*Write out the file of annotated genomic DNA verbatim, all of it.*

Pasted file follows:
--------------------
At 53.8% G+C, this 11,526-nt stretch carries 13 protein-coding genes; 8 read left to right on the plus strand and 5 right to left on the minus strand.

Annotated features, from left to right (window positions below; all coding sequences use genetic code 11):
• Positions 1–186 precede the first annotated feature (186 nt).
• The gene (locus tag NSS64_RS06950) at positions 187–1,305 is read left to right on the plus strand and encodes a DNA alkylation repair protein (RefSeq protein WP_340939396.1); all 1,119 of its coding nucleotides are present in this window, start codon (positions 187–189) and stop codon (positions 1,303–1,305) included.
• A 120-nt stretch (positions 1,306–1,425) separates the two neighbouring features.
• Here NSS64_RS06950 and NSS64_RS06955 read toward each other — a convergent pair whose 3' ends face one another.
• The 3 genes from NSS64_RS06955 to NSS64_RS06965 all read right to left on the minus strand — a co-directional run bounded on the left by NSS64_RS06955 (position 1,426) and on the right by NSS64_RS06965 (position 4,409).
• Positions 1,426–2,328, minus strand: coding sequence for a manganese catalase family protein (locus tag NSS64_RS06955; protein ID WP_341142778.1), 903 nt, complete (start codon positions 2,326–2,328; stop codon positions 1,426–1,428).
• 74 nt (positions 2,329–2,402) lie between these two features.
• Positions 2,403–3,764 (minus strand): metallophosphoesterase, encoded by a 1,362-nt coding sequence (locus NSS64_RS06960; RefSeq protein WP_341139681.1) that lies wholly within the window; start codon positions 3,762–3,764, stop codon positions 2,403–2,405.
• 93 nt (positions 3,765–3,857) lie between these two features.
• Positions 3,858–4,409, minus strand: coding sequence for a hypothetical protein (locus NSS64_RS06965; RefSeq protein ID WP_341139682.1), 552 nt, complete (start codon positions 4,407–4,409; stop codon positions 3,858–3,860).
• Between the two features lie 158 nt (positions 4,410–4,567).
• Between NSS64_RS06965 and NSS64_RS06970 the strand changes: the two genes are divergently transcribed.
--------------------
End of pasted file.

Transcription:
At 53.8% G+C, this 11,526-nt stretch carries 13 protein-coding genes; 8 read left to right on the plus strand and 5 right to left on the minus strand.

Annotated features, from left to right (window positions below; all coding sequences use genetic code 11):
• Positions 1–186 precede the first annotated feature (186 nt).
• The gene (locus tag NSS64_RS06950) at positions 187–1,305 is read left to right on the plus strand and encodes a DNA alkylation repair protein (RefSeq protein WP_340939396.1); all 1,119 of its coding nucleotides are present in this window, start codon (positions 187–189) and stop codon (positions 1,303–1,305) included.
• A 120-nt stretch (positions 1,306–1,425) separates the two neighbouring features.
• Here NSS64_RS06950 and NSS64_RS06955 read toward each other — a convergent pair whose 3' ends face one another.
• The 3 genes from NSS64_RS06955 to NSS64_RS06965 all read right to left on the minus strand — a co-directional run bounded on the left by NSS64_RS06955 (position 1,426) and on the right by NSS64_RS06965 (position 4,409).
• Positions 1,426–2,328, minus strand: coding sequence for a manganese catalase family protein (locus tag NSS64_RS06955; protein ID WP_341142778.1), 903 nt, complete (start codon positions 2,326–2,328; stop codon positions 1,426–1,428).
• 74 nt (positions 2,329–2,402) lie between these two features.
• Positions 2,403–3,764 (minus strand): metallophosphoesterase, encoded by a 1,362-nt coding sequence (locus NSS64_RS06960; RefSeq protein WP_341139681.1) that lies wholly within the window; start codon positions 3,762–3,764, stop codon positions 2,403–2,405.
• 93 nt (positions 3,765–3,857) lie between these two features.
• Positions 3,858–4,409, minus strand: coding sequence for a hypothetical protein (locus NSS64_RS06965; RefSeq protein ID WP_341139682.1), 552 nt, complete (start codon positions 4,407–4,409; stop codon positions 3,858–3,860).
• Between the two features lie 158 nt (positions 4,410–4,567).
• Between NSS64_RS06965 and NSS64_RS06970 the strand changes: the two genes are divergently transcribed.